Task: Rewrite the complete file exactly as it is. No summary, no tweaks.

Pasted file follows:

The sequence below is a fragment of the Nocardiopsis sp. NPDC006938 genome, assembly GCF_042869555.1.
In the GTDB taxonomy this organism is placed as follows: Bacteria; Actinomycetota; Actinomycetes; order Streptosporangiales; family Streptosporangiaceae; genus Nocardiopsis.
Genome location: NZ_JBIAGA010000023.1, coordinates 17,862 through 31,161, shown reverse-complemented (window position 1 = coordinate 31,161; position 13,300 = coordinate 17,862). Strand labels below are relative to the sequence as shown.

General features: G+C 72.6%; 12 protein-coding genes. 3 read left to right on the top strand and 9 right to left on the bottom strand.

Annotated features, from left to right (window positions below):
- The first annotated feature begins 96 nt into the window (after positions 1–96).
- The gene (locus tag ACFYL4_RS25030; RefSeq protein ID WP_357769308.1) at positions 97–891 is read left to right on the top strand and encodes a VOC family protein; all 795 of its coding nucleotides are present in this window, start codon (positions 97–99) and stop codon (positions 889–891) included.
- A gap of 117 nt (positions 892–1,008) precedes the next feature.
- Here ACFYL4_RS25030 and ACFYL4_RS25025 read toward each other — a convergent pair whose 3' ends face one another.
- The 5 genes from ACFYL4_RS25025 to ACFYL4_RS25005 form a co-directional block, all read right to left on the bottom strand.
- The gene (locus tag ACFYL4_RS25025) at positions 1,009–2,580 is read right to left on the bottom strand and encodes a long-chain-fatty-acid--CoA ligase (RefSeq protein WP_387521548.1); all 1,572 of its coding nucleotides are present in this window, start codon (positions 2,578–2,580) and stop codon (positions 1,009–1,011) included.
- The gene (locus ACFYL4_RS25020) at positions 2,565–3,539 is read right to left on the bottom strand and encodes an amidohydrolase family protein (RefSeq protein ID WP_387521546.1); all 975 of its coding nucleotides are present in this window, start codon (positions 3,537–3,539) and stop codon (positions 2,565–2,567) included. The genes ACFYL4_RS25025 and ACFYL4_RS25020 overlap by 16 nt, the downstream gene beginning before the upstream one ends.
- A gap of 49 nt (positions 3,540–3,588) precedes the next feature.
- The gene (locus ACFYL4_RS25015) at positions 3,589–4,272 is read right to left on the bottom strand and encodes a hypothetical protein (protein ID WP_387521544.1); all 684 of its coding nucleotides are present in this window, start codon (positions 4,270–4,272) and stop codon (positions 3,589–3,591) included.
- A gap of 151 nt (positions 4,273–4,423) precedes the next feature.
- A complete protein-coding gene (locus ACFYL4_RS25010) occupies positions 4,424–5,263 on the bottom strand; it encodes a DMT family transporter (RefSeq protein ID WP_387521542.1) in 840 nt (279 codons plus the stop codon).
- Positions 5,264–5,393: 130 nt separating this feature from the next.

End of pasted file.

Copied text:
The sequence below is a fragment of the Nocardiopsis sp. NPDC006938 genome, assembly GCF_042869555.1.
In the GTDB taxonomy this organism is placed as follows: Bacteria; Actinomycetota; Actinomycetes; order Streptosporangiales; family Streptosporangiaceae; genus Nocardiopsis.
Genome location: NZ_JBIAGA010000023.1, coordinates 17,862 through 31,161, shown reverse-complemented (window position 1 = coordinate 31,161; position 13,300 = coordinate 17,862). Strand labels below are relative to the sequence as shown.

General features: G+C 72.6%; 12 protein-coding genes. 3 read left to right on the top strand and 9 right to left on the bottom strand.

Annotated features, from left to right (window positions below):
- The first annotated feature begins 96 nt into the window (after positions 1–96).
- The gene (locus tag ACFYL4_RS25030; RefSeq protein ID WP_357769308.1) at positions 97–891 is read left to right on the top strand and encodes a VOC family protein; all 795 of its coding nucleotides are present in this window, start codon (positions 97–99) and stop codon (positions 889–891) included.
- A gap of 117 nt (positions 892–1,008) precedes the next feature.
- Here ACFYL4_RS25030 and ACFYL4_RS25025 read toward each other — a convergent pair whose 3' ends face one another.
- The 5 genes from ACFYL4_RS25025 to ACFYL4_RS25005 form a co-directional block, all read right to left on the bottom strand.
- The gene (locus tag ACFYL4_RS25025) at positions 1,009–2,580 is read right to left on the bottom strand and encodes a long-chain-fatty-acid--CoA ligase (RefSeq protein WP_387521548.1); all 1,572 of its coding nucleotides are present in this window, start codon (positions 2,578–2,580) and stop codon (positions 1,009–1,011) included.
- The gene (locus ACFYL4_RS25020) at positions 2,565–3,539 is read right to left on the bottom strand and encodes an amidohydrolase family protein (RefSeq protein ID WP_387521546.1); all 975 of its coding nucleotides are present in this window, start codon (positions 3,537–3,539) and stop codon (positions 2,565–2,567) included. The genes ACFYL4_RS25025 and ACFYL4_RS25020 overlap by 16 nt, the downstream gene beginning before the upstream one ends.
- A gap of 49 nt (positions 3,540–3,588) precedes the next feature.
- The gene (locus ACFYL4_RS25015) at positions 3,589–4,272 is read right to left on the bottom strand and encodes a hypothetical protein (protein ID WP_387521544.1); all 684 of its coding nucleotides are present in this window, start codon (positions 4,270–4,272) and stop codon (positions 3,589–3,591) included.
- A gap of 151 nt (positions 4,273–4,423) precedes the next feature.
- A complete protein-coding gene (locus ACFYL4_RS25010) occupies positions 4,424–5,263 on the bottom strand; it encodes a DMT family transporter (RefSeq protein ID WP_387521542.1) in 840 nt (279 codons plus the stop codon).
- Positions 5,264–5,393: 130 nt separating this feature from the next.